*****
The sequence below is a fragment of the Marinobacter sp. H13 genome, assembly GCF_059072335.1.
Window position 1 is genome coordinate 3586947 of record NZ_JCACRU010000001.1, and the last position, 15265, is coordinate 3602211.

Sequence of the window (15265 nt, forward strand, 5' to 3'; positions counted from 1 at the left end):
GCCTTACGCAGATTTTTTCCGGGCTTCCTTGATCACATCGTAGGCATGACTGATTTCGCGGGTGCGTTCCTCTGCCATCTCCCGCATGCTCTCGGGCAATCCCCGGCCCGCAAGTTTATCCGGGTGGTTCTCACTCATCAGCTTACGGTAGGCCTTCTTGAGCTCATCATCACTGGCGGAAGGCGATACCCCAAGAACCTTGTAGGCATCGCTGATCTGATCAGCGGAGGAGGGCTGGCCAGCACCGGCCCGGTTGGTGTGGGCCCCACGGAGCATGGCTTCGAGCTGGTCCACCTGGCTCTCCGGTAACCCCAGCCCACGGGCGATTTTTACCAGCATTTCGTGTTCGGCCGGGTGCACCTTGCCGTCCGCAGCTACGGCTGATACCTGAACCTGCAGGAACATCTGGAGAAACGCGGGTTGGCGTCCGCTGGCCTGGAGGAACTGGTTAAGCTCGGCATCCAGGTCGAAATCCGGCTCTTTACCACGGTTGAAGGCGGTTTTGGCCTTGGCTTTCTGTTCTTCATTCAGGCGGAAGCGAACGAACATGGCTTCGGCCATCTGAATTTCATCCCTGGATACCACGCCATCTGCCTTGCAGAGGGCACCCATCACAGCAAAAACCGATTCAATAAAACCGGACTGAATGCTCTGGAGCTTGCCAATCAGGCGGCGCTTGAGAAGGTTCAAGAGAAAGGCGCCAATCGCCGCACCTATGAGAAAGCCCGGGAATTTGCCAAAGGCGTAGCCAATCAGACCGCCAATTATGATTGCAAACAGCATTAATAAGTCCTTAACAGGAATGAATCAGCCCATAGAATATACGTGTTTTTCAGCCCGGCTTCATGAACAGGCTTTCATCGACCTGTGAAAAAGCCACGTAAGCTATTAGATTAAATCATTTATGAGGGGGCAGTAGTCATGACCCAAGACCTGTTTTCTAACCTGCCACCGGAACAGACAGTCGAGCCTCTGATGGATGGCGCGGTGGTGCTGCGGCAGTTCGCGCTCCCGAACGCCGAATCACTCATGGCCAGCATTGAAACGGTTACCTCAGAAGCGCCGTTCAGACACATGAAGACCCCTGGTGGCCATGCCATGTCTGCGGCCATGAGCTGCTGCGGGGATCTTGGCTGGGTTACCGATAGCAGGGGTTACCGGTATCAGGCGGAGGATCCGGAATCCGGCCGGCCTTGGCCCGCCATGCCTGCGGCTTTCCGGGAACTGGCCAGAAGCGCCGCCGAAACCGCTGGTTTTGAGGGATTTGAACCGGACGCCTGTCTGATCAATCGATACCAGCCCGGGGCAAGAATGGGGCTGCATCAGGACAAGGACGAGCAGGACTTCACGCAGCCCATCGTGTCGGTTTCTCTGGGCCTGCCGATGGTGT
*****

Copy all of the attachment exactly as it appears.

The sequence below is a fragment of the Marinobacter sp. H13 genome, assembly GCF_059072335.1.
Window position 1 is genome coordinate 3586947 of record NZ_JCACRU010000001.1, and the last position, 15265, is coordinate 3602211.

Sequence of the window (15265 nt, forward strand, 5' to 3'; positions counted from 1 at the left end):
GCCTTACGCAGATTTTTTCCGGGCTTCCTTGATCACATCGTAGGCATGACTGATTTCGCGGGTGCGTTCCTCTGCCATCTCCCGCATGCTCTCGGGCAATCCCCGGCCCGCAAGTTTATCCGGGTGGTTCTCACTCATCAGCTTACGGTAGGCCTTCTTGAGCTCATCATCACTGGCGGAAGGCGATACCCCAAGAACCTTGTAGGCATCGCTGATCTGATCAGCGGAGGAGGGCTGGCCAGCACCGGCCCGGTTGGTGTGGGCCCCACGGAGCATGGCTTCGAGCTGGTCCACCTGGCTCTCCGGTAACCCCAGCCCACGGGCGATTTTTACCAGCATTTCGTGTTCGGCCGGGTGCACCTTGCCGTCCGCAGCTACGGCTGATACCTGAACCTGCAGGAACATCTGGAGAAACGCGGGTTGGCGTCCGCTGGCCTGGAGGAACTGGTTAAGCTCGGCATCCAGGTCGAAATCCGGCTCTTTACCACGGTTGAAGGCGGTTTTGGCCTTGGCTTTCTGTTCTTCATTCAGGCGGAAGCGAACGAACATGGCTTCGGCCATCTGAATTTCATCCCTGGATACCACGCCATCTGCCTTGCAGAGGGCACCCATCACAGCAAAAACCGATTCAATAAAACCGGACTGAATGCTCTGGAGCTTGCCAATCAGGCGGCGCTTGAGAAGGTTCAAGAGAAAGGCGCCAATCGCCGCACCTATGAGAAAGCCCGGGAATTTGCCAAAGGCGTAGCCAATCAGACCGCCAATTATGATTGCAAACAGCATTAATAAGTCCTTAACAGGAATGAATCAGCCCATAGAATATACGTGTTTTTCAGCCCGGCTTCATGAACAGGCTTTCATCGACCTGTGAAAAAGCCACGTAAGCTATTAGATTAAATCATTTATGAGGGGGCAGTAGTCATGACCCAAGACCTGTTTTCTAACCTGCCACCGGAACAGACAGTCGAGCCTCTGATGGATGGCGCGGTGGTGCTGCGGCAGTTCGCGCTCCCGAACGCCGAATCACTCATGGCCAGCATTGAAACGGTTACCTCAGAAGCGCCGTTCAGACACATGAAGACCCCTGGTGGCCATGCCATGTCTGCGGCCATGAGCTGCTGCGGGGATCTTGGCTGGGTTACCGATAGCAGGGGTTACCGGTATCAGGCGGAGGATCCGGAATCCGGCCGGCCTTGGCCCGCCATGCCTGCGGCTTTCCGGGAACTGGCCAGAAGCGCCGCCGAAACCGCTGGTTTTGAGGGATTTGAACCGGACGCCTGTCTGATCAATCGATACCAGCCCGGGGCAAGAATGGGGCTGCATCAGGACAAGGACGAGCAGGACTTCACGCAGCCCATCGTGTCGGTTTCTCTGGGCCTGCCGATGGTGT